Monday, 20 September 2021

Friendship, fun and fund-raising as regatta returns

THOUSANDS of people attended this year’s Goring and Streatley Regatta.

THOUSANDS of people attended this year’s Goring and Streatley Regatta.

Around 200 rowers, including more than 40 novices, took part in the racing on the Thames last Saturday.

The event, organised by Goring Gap Boat Club, was held on a stretch of the river at Streatley Farm near Cleeve Lock.

There were races for men and women as well as juniors and children. They included coxed fours, single sculls, paddling punts, dinghies and canoes.

Janet Chilton, a regular attendee from Goring, arrived with friends and family by punt.

She said: “It’s a lovely day for the community. We’ve been here most years since it started again. The fact everyone can participate in the regatta is great. It’s not an elitist event and complete beginners can have a go.”

Her husband John said: “We rowed with the friends we came with years ago. We won one year and Sir Steve Redgrave presented the trophies.”

The trophies were due to be presented by Olympic rower Zac Purchase, who lives in Wallingford.

However, Zac had to withdraw at the last minute, owing to other commitments, and the presentations were made by the boat club’s chairman, Hugh Baker-Smith.

There were other attractions on the bank including a dog agility show, ferret racing, a bouncy castle and a climbing tower.

Music promoter Goring Unplugged set up a stage and hosted acoustic performances by local artists.

The boat club displayed trophies collected since the 19th century, when the regatta was a major event in the rowing calendar.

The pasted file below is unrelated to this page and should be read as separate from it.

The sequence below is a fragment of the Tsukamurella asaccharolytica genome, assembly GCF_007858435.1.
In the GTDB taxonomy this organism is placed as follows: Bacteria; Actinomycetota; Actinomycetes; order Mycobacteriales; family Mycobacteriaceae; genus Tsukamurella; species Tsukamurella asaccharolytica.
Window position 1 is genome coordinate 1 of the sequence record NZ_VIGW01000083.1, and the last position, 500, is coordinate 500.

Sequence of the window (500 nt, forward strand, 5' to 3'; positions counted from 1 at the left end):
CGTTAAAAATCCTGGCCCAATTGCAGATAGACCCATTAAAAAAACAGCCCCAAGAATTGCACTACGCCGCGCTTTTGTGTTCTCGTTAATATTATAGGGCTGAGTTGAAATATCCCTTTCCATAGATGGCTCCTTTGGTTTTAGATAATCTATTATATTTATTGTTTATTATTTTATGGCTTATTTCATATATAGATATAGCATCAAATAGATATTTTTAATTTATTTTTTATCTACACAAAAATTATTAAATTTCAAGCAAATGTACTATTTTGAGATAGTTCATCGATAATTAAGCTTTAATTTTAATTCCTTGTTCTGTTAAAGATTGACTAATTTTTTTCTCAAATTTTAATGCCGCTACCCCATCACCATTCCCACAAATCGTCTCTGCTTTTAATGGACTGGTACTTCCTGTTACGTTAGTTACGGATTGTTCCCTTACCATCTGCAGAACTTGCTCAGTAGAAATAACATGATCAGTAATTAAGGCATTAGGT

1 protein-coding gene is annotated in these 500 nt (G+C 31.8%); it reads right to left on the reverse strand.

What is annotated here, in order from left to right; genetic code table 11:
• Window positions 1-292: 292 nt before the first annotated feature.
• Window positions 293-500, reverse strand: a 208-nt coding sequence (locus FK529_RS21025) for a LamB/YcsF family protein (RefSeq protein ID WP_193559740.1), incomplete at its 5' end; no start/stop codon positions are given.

Proceeds from this year’s event, which are yet to be counted, will go towards the boat club’s plans for a new £350,000 boathouse. The regatta was taking place for the first time since 2011 as last year’s races were called off due to rain and flooding.

Captain Geoff Arnold said: “As ever this event gets organised by what is quite a small club.

“It’s amazing how a small number of people can pull this off year in and out.

“It’s become quite a major local event, like a cross between a village fete and a rowing event - it’s unique.” The club held two Learn to Row courses in the build-up to the regatta, in which it trained beginners over four weeks to reach a standard where they could compete.

Mr Arnold, of Pangbourne, said: “The aim is for them to become competent rowers who can participate within club sessions and develop at their own pace in technique and fitness.”

The regatta was first held in 1888 but stopped when the First World War broke out. It was revived in 1992.

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